Jessica Jonzen | BA English, 2004 | Acting Editor, Edition
“My why… is to bring people's stories and experiences out into the world so that others might take something from them.”
Why did you choose Royal Holloway for your degree?
When I was about 14, my stepfather took a diversion as we drove home one weekend to show us where his brother had gone to university. It was Royal Holloway. As we drove around the perimeter of the Founder’s Building, I was awe-struck and promised myself that it was where I'd go to university myself. When it came to visiting other universities four years later to make my final choice, nowhere inspired me in the way that Royal Holloway had. The fact that the English degree there is so well respected sealed the deal.
What was it about the subject that interested you?
It's a subject I’ve loved since primary school and as I was set on becoming a journalist, I knew that a copper-bottomed classical degree would serve me well. The course at Royal Holloway was rich and varied and my mind was expanded in ways I couldn't have imagined. From Old English to Freud via Shakespeare, the Romantic Poets and the Great American Novel, the course offered it all. What I love about English is the fact that it is the bedrock of British culture, linking seemingly disparate subjects. It’s our link with both the past and the future, as storytellers pass their experiences, ideas and creations down through the generations. It teaches you to be open-minded, to analyse and to critique. And best of all, it insists that you read dozens and dozens of books.
As a student, what did you hope to achieve in the future?
I hoped that I would become a journalist and earn the privilege of building a career out of telling people's stories. I find people endlessly fascinating. Everyone has an interesting story to tell - even if they don't realise it. Something which can seem very boring to you can be extraordinary to someone else. I couldn't imagine anything more appealing than the idea of meeting people and being trusted with telling their stories for a living.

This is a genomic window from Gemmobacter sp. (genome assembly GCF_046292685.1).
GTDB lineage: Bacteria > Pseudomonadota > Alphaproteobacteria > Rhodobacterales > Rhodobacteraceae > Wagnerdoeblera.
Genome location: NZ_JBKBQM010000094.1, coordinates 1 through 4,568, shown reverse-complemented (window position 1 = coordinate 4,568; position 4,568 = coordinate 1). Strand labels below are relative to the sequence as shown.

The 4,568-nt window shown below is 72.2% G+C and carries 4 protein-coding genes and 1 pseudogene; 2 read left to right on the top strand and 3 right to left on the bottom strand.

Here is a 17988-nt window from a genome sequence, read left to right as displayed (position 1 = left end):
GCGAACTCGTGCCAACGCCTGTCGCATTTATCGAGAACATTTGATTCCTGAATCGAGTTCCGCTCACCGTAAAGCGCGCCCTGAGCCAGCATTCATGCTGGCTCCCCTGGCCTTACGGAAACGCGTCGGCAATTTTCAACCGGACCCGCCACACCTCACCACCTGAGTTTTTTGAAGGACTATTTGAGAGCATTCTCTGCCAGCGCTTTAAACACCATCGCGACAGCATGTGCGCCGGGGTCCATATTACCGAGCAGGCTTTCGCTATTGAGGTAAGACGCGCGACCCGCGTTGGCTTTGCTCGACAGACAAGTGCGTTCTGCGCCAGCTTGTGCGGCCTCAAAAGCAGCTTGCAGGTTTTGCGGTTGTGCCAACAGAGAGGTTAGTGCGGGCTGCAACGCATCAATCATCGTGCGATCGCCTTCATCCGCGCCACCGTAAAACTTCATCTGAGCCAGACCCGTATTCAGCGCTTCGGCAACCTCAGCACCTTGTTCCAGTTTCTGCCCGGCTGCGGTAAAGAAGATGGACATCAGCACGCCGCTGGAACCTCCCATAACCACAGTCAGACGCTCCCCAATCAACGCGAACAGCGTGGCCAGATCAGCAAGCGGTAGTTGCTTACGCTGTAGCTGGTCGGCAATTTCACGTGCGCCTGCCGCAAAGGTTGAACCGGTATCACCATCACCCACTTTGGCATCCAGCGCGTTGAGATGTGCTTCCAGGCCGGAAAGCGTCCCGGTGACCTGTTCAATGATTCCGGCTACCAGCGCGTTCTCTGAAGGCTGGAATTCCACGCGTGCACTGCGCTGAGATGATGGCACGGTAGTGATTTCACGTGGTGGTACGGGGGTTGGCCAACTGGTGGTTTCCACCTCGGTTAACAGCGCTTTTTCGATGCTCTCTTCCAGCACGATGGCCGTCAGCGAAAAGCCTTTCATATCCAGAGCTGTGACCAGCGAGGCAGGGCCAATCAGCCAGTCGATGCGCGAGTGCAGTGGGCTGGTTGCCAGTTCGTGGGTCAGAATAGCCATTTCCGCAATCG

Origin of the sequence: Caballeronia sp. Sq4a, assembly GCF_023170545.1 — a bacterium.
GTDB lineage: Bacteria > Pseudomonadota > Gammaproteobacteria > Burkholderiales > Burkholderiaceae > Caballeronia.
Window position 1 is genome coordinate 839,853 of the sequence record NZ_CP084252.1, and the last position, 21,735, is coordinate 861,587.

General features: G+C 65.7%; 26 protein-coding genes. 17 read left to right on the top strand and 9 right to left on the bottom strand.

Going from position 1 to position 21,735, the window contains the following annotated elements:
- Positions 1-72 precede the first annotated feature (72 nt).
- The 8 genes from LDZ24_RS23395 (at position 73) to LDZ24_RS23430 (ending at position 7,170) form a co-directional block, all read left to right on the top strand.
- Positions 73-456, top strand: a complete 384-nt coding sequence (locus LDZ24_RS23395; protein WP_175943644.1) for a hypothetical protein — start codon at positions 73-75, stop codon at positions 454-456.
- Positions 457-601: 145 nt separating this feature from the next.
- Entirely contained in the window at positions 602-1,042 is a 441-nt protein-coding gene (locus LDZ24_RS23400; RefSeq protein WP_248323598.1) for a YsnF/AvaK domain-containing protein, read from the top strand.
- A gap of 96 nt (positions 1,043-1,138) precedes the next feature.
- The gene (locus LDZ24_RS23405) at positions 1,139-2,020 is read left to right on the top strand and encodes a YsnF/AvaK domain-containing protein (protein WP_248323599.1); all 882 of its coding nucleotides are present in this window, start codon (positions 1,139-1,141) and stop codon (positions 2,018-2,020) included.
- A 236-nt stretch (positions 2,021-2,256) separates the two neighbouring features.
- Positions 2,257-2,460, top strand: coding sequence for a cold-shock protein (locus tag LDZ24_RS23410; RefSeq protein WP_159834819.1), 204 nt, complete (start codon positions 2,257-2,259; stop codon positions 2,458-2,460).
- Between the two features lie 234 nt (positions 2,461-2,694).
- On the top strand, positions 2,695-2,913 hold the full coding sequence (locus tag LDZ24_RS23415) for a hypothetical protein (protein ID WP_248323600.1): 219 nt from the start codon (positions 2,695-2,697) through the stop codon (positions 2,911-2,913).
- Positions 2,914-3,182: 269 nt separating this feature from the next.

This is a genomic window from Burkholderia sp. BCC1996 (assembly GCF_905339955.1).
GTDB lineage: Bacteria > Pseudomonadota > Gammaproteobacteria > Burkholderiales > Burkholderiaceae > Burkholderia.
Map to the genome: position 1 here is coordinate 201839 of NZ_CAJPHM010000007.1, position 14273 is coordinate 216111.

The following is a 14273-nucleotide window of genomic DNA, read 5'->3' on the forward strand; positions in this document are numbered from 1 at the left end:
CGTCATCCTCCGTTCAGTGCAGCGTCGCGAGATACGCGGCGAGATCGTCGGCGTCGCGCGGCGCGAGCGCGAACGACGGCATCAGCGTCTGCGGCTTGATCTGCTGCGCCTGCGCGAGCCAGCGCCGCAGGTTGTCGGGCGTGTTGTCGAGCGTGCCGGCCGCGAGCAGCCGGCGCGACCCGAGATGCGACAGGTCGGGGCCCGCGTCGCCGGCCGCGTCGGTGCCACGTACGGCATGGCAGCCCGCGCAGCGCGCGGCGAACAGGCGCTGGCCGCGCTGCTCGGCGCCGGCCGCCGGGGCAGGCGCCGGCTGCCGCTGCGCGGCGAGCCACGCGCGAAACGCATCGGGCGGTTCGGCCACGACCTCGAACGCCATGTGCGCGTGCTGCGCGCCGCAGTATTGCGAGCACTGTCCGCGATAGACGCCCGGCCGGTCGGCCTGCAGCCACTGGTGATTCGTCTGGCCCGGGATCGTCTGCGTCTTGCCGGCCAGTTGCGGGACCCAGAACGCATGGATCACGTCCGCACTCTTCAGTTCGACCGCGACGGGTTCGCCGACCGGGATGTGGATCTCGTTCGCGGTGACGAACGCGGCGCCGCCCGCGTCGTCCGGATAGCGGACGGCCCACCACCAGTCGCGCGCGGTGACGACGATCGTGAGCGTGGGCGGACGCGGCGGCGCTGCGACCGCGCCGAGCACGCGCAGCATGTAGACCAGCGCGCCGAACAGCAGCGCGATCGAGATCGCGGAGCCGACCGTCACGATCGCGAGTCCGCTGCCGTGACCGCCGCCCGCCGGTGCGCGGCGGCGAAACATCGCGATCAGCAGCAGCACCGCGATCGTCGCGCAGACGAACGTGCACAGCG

Where has your career taken you since university/what are you doing now?
Having done stints of work experience at various newspapers, magazines and television companies during my university holidays, I was able to secure an extended internship on the features desk at The Daily Telegraph.
After four months I left to study for my NCTJ diploma (a qualification from the National Council for the Training of Journalists where I learned shorthand, media law, the workings of government and how to write news articles and long-form features). Afterwards, I applied to The Sunday Times for a place of their trainee scheme and was offered a place on News Review - the news features section of the paper. I worked my way up to Assistant Editor of the section before leaving to go freelance.
During that time I wrote features and interviews for everyone from The Lady and The Times to parenting magazines and Net-a-Porter. The position of maternity cover for their Deputy Editor came up and I applied and stayed there for seven months before moving to Matches Fashion and Deputy Editor.
Since moving out of London, I continue to freelance for Matches Fashion and The Sunday Times Magazine and even had a podcast with a fellow Royal Holloway alumna, Charlotte Edmonds. I then discovered a magazine based quite near to me in Buckinghamshire which needed a Deputy Editor part-time and got the job. The role is endlessly creative and fits in perfectly with my other work and also with the demands of caring for my two young children.
What difference do you think you are making?
Publishing a thought-provoking or insightful article or interview is personally very satisfying but it's easy for journalists to feel that their work gets subsumed in a sea of other people's work. Sometimes, however, I receive an email or a comment which tells me that my article has made a difference to that reader's day, and maybe even to their outlook. From interviewing bereaved parents to raise awareness about the importance of organ donation to injured soldiers returning from Afghanistan, the act of putting people's stories out in the public domain can be a catalyst for change. Even a lighter piece such as a fashion or travel article can inspire a reader to invest in themselves in some way, and that's important too.
Have you achieved what you wanted to by this point or made the impact you hoped to make?
I don't think I ever had a goal to be holding a particular title by a certain age; I just wanted to have my work published. However, I have held senior editorial positions at The Sunday Times, Net-a-Porter and Matches Fashion and am currently Acting Editor on a regional luxury lifestyle magazine called Edition, so I feel very satisfied by what I have achieved so far and I feel excited by what's to come. It's a great privilege to being writing and editing Higher magazine for the second year running; it feels as though things have come full circle.
How do you feel going to Royal Holloway helped you to find your ‘why’?
My time at Royal Holloway was absolutely essential in helping me to find my purpose. I arrived with the notion that I wanted to be a journalist and I left feeling confident that I could become a journalist. Studying for a rigorous and challenging degree refined my writing and my ability to analyse and argue a point of view. Socially, Royal Holloway was also the place where I met a group of friends who have become lifelong supporters, cheerleaders and confidantes and they have helped me enormously, too.